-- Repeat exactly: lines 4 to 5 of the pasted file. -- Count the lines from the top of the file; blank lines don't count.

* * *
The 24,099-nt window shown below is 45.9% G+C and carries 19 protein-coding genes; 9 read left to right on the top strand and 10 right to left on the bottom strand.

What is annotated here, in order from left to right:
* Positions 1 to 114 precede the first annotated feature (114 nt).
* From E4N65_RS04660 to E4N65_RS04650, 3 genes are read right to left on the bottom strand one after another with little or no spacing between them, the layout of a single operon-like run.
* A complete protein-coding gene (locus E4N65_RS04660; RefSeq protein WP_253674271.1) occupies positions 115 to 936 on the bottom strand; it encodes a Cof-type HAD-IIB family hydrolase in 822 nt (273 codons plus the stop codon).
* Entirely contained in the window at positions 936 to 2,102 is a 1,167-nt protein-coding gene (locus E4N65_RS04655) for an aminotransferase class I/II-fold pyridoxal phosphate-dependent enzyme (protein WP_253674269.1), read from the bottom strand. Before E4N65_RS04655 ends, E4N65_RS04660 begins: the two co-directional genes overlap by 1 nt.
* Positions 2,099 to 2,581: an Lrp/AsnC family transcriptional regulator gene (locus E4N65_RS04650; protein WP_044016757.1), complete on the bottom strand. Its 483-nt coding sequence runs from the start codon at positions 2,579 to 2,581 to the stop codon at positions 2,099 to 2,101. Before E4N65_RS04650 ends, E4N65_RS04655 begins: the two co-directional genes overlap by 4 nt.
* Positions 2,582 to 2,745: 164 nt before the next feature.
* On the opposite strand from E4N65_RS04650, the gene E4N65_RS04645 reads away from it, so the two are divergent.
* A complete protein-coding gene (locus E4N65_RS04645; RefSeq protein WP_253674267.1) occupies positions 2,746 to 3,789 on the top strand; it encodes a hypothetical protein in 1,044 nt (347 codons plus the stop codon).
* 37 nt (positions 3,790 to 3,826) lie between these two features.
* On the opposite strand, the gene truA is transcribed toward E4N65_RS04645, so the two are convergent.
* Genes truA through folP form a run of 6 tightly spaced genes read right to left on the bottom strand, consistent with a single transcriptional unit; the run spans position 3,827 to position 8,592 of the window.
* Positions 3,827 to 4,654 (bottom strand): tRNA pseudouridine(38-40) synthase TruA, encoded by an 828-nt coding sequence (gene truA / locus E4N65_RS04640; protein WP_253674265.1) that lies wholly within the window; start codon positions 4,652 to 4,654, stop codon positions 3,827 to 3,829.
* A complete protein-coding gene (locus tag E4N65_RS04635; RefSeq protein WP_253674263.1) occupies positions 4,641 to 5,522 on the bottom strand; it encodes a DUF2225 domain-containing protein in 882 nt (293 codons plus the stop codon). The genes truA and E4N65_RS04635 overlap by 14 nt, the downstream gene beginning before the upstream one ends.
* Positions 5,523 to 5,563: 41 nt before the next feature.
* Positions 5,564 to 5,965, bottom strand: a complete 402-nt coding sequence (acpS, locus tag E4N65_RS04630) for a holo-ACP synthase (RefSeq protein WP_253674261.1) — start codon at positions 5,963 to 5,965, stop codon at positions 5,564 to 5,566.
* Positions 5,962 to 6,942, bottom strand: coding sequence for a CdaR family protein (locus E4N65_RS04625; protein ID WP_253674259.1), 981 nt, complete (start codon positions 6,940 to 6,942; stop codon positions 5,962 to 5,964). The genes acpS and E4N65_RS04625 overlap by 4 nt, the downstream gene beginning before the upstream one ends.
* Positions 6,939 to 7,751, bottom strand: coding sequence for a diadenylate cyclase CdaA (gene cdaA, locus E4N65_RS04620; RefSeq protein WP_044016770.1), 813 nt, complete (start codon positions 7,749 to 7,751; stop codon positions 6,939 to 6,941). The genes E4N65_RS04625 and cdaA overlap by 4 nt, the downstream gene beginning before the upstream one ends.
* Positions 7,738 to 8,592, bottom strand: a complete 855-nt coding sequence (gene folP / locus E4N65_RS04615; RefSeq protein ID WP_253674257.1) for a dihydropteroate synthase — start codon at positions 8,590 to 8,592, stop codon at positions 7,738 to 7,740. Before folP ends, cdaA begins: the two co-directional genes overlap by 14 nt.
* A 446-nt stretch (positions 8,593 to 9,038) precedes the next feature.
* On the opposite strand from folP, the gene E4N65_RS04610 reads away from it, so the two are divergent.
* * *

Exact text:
* From E4N65_RS04660 to E4N65_RS04650, 3 genes are read right to left on the bottom strand one after another with little or no spacing between them, the layout of a single operon-like run.
* A complete protein-coding gene (locus E4N65_RS04660; RefSeq protein WP_253674271.1) occupies positions 115 to 936 on the bottom strand; it encodes a Cof-type HAD-IIB family hydrolase in 822 nt (273 codons plus the stop codon).